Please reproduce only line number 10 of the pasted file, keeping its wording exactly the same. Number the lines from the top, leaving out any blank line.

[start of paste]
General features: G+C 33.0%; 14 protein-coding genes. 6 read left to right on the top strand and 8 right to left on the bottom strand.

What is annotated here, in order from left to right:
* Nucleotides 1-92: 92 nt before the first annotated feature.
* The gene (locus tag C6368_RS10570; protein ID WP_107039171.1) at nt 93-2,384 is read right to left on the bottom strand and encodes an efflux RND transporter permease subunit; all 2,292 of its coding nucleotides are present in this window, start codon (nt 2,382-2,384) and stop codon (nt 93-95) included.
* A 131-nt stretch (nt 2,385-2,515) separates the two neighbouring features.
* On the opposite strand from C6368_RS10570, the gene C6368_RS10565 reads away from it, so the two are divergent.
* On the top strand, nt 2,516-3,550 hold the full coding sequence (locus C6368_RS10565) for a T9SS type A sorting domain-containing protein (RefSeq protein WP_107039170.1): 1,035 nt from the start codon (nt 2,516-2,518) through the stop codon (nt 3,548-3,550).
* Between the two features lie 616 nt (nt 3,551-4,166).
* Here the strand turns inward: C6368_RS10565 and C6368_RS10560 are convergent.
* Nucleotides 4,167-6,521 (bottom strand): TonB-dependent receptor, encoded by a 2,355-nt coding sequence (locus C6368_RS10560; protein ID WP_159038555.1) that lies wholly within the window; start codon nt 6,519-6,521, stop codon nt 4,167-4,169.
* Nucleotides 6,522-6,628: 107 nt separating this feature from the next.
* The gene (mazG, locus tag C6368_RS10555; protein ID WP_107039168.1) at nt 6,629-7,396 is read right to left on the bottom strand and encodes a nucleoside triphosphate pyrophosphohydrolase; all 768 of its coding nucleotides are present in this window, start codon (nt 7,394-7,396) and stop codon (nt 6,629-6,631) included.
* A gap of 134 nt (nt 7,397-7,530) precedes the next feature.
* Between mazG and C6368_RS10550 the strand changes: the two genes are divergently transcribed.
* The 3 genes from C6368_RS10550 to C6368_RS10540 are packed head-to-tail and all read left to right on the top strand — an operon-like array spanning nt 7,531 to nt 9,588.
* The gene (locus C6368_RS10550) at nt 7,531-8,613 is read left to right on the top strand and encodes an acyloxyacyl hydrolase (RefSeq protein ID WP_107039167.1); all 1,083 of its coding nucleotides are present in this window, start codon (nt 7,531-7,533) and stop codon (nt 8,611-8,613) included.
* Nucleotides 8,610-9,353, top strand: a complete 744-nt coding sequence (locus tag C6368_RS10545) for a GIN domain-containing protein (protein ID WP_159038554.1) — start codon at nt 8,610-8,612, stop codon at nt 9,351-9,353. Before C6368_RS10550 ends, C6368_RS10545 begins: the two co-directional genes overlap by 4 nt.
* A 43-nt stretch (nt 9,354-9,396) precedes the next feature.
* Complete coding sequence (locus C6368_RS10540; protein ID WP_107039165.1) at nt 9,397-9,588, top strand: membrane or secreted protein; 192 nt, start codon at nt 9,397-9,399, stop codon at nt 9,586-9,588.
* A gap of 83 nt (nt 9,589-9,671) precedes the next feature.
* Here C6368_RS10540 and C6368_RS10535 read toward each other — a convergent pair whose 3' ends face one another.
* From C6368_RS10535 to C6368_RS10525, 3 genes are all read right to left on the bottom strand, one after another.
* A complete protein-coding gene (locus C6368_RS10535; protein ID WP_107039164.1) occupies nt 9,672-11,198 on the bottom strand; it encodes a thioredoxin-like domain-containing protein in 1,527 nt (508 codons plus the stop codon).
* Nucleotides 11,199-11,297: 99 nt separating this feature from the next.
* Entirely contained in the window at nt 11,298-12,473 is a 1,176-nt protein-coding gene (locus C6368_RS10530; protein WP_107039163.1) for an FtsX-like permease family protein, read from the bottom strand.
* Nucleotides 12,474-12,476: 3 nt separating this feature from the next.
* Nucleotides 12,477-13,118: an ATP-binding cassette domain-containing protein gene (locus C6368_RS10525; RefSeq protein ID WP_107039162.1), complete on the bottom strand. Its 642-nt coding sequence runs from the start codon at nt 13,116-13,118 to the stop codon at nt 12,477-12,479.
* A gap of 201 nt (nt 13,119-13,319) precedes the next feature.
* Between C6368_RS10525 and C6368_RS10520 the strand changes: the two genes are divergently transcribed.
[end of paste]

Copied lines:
* Nucleotides 4,167-6,521 (bottom strand): TonB-dependent receptor, encoded by a 2,355-nt coding sequence (locus C6368_RS10560; protein ID WP_159038555.1) that lies wholly within the window; start codon nt 6,519-6,521, stop codon nt 4,167-4,169.